Are you attending RHTE (Red Hat Tech Exchange) APAC, interested in IoT and like to tinker with real hardware? Come join us for an evening of fun at CodeStarter IoT hackathon on Thursday, Sep 7th.
Continue reading Snag an IoT kit at CodeStarter at RHTE APAC
In this blog post, I will cover how to create, populate, and associate a database to your MicroProfile-based microservice. I will also cover how to modify your microservice so that it makes use of the database.
Continue reading A MicroProfile-based microservice on OpenShift Container Platform – Part 2
Creating a simple MicroProfile-based microservice and deploying it to OpenShift Container Platform
Eclipse MicroProfile is an open source specification for Enterprise Java microservices. It is a community of individuals, vendors, and organizations collaborating and working on innovative microservices patterns for Enterprise Java within the context of modern development, architectures, and underlying infrastructures, e.g. health checks, fault tolerance, metrics, and security propagation within a cloud environment. Its first release was based on 3 Java EE JSRs/libraries/APIs, but this does not necessarily mean that everything that Eclipse MicroProfile does will be Java EE-centric, some API specifications may end up just being part of MicroProfile, depending on the community itself and the spec leads for Java EE1. For example, the new release of Eclipse MicroProfile 1.1 includes the Config API, which is a non-Java-EE API. One of the goals of the Eclipse MicroProfile project is to innovate so its release schedule is agile compared to a standards body.
Continue reading “A MicroProfile-based microservice on OpenShift Container Platform – Part 1”
OpenShift Container Platform (OCP) offers many different types of persistent storage. Persistent storage ensures that data should be insistent between builds and container migrations. When choosing a persistent storage backend to ensure that the backend supports the scaling, speed, dynamic provisioning, RWX/RWO support and redundancy that the project requires. Container-Ready Storage (CRS), or native Gluster for OCP, is defined by the concept of persistent volumes, which are OCP created objects that allow storage to be defined and then used by pods to allow for data persistence.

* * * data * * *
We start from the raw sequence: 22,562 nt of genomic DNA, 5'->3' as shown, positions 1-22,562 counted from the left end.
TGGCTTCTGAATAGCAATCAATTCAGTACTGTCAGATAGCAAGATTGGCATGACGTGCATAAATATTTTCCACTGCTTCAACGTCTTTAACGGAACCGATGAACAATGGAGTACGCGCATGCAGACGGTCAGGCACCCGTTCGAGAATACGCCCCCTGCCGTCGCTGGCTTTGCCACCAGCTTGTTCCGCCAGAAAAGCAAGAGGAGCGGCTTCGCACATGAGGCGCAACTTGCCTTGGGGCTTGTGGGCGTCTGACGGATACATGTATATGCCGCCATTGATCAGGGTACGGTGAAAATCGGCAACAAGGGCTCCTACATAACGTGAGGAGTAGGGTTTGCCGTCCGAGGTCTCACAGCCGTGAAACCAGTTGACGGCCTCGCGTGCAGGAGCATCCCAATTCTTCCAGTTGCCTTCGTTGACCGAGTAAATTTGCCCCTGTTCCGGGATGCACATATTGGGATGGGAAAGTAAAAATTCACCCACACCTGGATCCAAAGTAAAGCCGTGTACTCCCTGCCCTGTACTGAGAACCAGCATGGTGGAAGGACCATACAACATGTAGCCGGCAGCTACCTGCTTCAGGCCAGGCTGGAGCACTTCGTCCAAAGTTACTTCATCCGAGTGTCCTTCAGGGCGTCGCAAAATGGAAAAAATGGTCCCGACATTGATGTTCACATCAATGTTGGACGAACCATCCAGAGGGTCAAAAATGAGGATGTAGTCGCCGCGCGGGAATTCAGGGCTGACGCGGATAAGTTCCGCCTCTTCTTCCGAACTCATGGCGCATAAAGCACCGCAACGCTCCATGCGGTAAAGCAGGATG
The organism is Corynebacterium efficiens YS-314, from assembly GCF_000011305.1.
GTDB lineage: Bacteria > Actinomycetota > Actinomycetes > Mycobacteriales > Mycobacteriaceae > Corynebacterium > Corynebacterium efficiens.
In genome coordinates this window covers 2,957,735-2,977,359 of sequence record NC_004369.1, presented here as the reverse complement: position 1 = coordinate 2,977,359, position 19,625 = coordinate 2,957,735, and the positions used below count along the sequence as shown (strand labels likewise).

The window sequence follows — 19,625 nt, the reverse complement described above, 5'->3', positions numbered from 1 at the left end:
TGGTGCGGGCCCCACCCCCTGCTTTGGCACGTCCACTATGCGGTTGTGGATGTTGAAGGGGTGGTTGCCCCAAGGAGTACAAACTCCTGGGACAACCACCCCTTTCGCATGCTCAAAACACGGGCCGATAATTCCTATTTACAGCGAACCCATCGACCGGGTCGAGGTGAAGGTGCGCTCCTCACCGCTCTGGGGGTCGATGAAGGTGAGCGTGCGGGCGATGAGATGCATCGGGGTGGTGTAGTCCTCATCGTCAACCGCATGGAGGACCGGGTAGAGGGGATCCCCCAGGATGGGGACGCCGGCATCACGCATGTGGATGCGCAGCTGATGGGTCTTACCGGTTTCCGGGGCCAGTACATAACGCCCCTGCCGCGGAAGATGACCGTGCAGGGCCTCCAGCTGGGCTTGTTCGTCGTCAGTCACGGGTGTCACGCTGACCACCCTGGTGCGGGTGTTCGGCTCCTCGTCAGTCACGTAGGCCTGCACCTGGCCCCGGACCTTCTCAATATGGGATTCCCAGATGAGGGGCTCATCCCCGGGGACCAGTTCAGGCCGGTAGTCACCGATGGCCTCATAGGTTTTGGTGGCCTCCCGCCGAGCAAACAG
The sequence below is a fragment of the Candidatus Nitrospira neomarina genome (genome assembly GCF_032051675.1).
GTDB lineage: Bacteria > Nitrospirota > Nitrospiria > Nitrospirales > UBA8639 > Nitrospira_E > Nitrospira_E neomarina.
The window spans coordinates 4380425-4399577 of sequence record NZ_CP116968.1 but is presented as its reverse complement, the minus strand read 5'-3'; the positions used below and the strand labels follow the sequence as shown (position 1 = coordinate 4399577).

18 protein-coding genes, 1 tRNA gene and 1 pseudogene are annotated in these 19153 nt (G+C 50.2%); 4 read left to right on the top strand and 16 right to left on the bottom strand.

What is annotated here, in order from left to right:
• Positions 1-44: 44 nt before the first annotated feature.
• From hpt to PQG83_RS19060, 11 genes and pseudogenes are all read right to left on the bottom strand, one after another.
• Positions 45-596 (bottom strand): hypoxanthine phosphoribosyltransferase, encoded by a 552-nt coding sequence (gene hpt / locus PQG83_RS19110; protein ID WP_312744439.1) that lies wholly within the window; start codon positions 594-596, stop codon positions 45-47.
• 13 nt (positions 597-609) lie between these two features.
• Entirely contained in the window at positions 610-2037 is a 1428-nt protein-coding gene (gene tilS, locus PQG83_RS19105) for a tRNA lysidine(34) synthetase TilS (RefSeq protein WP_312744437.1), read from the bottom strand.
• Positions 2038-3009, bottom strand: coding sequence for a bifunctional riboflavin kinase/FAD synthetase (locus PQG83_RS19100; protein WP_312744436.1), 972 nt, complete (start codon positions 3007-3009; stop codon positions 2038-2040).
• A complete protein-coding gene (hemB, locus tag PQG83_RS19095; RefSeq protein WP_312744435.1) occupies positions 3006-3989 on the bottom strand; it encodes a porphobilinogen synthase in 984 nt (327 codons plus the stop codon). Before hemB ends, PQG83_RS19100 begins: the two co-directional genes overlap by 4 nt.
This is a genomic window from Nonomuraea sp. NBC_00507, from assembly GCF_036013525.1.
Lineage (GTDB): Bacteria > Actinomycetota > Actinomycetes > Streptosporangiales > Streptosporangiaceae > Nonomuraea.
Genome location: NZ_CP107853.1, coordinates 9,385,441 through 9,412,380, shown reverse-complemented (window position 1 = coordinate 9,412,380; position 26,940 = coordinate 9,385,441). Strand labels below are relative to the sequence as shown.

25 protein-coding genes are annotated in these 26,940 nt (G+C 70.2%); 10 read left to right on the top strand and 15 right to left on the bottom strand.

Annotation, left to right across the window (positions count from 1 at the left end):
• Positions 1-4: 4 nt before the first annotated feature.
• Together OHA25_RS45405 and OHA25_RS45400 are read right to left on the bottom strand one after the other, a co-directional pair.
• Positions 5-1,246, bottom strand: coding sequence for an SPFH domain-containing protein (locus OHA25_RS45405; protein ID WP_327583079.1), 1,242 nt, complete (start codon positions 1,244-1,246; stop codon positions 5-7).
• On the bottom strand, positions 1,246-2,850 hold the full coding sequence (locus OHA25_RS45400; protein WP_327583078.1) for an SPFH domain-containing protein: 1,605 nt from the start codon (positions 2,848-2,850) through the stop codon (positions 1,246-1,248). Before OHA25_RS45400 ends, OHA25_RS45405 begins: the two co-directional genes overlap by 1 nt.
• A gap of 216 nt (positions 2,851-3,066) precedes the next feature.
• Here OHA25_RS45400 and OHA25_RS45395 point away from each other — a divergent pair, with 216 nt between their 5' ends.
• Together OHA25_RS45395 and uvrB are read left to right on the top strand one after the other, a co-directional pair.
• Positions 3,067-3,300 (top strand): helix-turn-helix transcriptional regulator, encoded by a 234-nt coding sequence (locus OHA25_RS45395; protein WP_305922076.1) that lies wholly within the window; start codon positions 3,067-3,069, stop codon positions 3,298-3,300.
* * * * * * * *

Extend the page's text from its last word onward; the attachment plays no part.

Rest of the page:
Continue reading “Gluster for OpenShift – Part 1: Container-Ready Storage”
A lot of employees work on customers’ sites and need to engage people every single day. Mobile Internet isn’t something broadly reliable, which makes demonstrations of cloud products and complex solutions undoable.
After thinking about it for some time, I finally got something good, which I’d like to share with you in this post.
What is it about?
OpenShift has seen a lot of traction with the release of its third version based on Kubernetes a couple of years ago. More and more companies after a thorough evaluation of OpenShift Container Platform (OCP) have built an on-premise or in the cloud PaaS. With the next step, they have started to run their applications on OCP. One of the important aspects of running applications in production is the capacity of quickly restoring services to the normal service level after an incident followed by the identification and the resolution of the underlying problem. In this respect, I want to present in this blog a few approaches for troubleshooting Java applications running on OpenShift. Similar approaches can be taken with other languages.
Debugging applications during development phase can be done thanks to features like:
- Debug mode for resolving issues during startup.
- Port forwarding for connecting an IDE like JBDS to an application running in a remote container and debugging it with breakpoints and object inspection.
This has been presented in blogs like here and here.
In this blog, on the contrary, I want to focus on troubleshooting applications in production and to cover things like capturing heap and thread dumps, resource consumption per thread. These are techniques that have more than once been helpful in the past for resolving deadlocks, memory leaks or performance degradation due to excessive garbage collection for instance.
Let’s get into the heart of the matter!
Continue reading “Troubleshooting Java applications on OpenShift”
JBoss Tools 4.5 and Red Hat JBoss Developer Studio 11.0 for Eclipse Oxygen are here waiting for you. Check it out!
Continue reading “Announcing Red Hat Developer Studio 11.0.0.GA and JBoss Tools 4.5.0.Final for Eclipse Oxygen”